One of the basic skills that’s used by watchmakers all the time, is sharpening their tweezers and sharpening their screwdriver blades so they properly fit the screws. In this video I will show you how to do this simple task, making you a better watchmaker.

Learning Basic Watchmaking Skills

Today we’re going to be talking about one of the skills and habits that all people getting into watchmaking should be familiar with and that’s having properly dressed tweezers and screwdrivers.  You should learn this, before you even take the first screw out of a movement, and it will save you from having a really bad day.

 Even when you buy brand new tweezers, the chances are, the tips aren’t going to be in the condition that you need them to be in to be able to pick up the smallest parts of the watch movement.

What damaged Watchmaking Tweezers look like

Here we have an example of two different tweezers.  The one on the left is an example of a properly shaped or dressed set of tweezers. 

Good and bent Tweezer tips
Properly Sharpened tweezers and damaged tweezers

Notice that the tips are identical, they’re even at the end and when the jaws are closed, they come down flat and there’s no gap between them.  The pair on the right obviously have been dropped.  You can look at the bottom tip, which has been broken off and the upper tip is actually bent upwards.  This is what we call duck billing.

When you have duck billing or when the tips of your tweezers do not close flush with each other, it makes it extremely difficult to pick up small parts. Luckily, you do not need a whole lot of tools to reshape or dress a pair of tweezers.

 The first thing you are going to need is a sharpening stone.

sharpening stone for watchmaker screwdrivers
sharpening stone for watchmaker screwdrivers

This is the one that I also use for dressing screwdrivers. Having having some 400-grit sandpaper and  Rodico also comes in handy.

rodico and 400 grit
rodico and 400 grit

Sharpening Watchmakers Tweezers

 A pair of tweezers has five sides that can be sharpened.  You have two edges, the top, bottom and of course the tips. Now to sharpen the edges you just put them on your sharpening stone and you put a little pressure on the front tip and you make long strokes across the sharpening stone.

Sharpening the edge of a pair of tweezers
Sharpening the edge of a pair of tweezers

The key here is to do the same amount on each side.  As you shape the top and the bottom of the tweezer, just use a rolling motion with your wrist as you go across the sharpening stone.  Just remember to use the same number of strokes on each side of the tweezer.

Rolling the tweezer tips
Rolling the tweezer tips

Depending on how damaged your tweezers are, it might require 10, 20 or 30 strokes across the sharpening stone. You will just have to play that by ear.

As far as lubricating the sharpening stone, some people use spit, some people use water, but I use a couple drops of clock oil, wiping it across the stone with my finger. Just remember to try to keep even pressure on the tips, making slow deliberate strokes across the top of the stone.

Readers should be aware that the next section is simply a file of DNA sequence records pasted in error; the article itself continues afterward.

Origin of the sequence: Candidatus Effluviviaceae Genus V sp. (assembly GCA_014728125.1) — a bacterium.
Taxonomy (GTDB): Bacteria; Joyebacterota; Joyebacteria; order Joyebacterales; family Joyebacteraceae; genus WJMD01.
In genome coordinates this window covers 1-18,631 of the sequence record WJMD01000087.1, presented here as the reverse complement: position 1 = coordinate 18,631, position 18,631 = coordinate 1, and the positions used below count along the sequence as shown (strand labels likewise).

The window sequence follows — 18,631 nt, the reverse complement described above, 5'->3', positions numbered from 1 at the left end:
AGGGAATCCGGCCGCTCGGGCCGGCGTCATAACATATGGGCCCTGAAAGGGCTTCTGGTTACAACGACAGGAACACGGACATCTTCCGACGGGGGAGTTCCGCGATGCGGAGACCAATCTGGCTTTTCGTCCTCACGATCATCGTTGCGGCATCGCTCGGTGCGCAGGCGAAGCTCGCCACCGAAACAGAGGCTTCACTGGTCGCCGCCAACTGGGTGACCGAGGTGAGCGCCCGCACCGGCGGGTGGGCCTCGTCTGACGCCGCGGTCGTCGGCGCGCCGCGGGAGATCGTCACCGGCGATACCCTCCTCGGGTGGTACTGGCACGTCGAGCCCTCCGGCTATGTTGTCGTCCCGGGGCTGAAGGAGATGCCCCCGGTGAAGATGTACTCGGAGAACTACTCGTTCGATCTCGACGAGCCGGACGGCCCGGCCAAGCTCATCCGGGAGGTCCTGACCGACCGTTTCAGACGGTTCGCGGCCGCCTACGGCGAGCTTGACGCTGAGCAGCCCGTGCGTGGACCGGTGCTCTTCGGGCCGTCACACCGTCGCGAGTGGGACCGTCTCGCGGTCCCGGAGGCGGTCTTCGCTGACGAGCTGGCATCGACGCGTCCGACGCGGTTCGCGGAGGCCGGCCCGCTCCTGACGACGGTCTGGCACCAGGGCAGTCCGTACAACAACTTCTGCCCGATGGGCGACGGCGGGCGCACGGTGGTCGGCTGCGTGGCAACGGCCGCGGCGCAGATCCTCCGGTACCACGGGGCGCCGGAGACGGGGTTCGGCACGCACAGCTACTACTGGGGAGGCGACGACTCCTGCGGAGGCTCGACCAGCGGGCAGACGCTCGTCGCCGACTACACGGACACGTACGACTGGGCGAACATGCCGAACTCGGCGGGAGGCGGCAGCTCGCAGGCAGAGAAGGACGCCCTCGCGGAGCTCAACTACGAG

As you are sharpening, you are going to get a little grit build up.

I like to just use a little pinch Rodico to clean off the tips of my tweezers as I’m going along so that I can inspect them.  Now we need to get the tips even.

Evening out the tips

There are a couple of ways to do it. You can just draw the tip of your tweezers, holding them at a 90 degree angle to the stone and  just give it a couple swipes.

 Another option is to use a piece of 400 grit sandpaper which is usually what I do because it’s a little less aggressive. All you really need to do, is make sure that the tips are even.After you sharpen them, how do you know if your tips are ready ?  

evening out watchmaker tweezer tips
evening out watchmaker tweezer tips

picking up sherpards hook springs

The most effective way to check is by picking up some ridiculously small parts. Here we have some shepherd hook springs.  These springs are only about fifteen hundredths of a millimeter thick so if you can pick up shepherd hook springs, that’s a pretty good indication that your tweezers are now in good enough condition to start working on a watch.

picking up Shepards hook springs

 Another method is simply picking up end stones.

If you can pick up end stones with a pair of tweezers, you’re good to go.

Sharpening watchmakers’ screwdrivers

 Let us take a look at sharpening and repairing a screwdriver tip.

You can clearly see that the end of the blade has been broken off and this is potentially going to either damage a screw or damage the movement.

broken watchmakers screwdriver tip
broken watchmakers screwdriver tip

One thing you will want to get, is a screwdriver holder.

They are pretty inexpensive, probably about eight or nine bucks and it’s used to hold the screwdriver when you are sharpening it on the stone. You just press it together, insert the screwdriver and it clamps down and holds it. 

Screwdriver Jig or holder
Screwdriver Jig or holder

With the screwdriver mounted in the holder, the first thing we need to do is get the flat side of the blade down flat to the sharpening stone. I find the easiest way to do this is just by squeezing in on the jig and then pushing down on the blade with my finger and that gets it flat.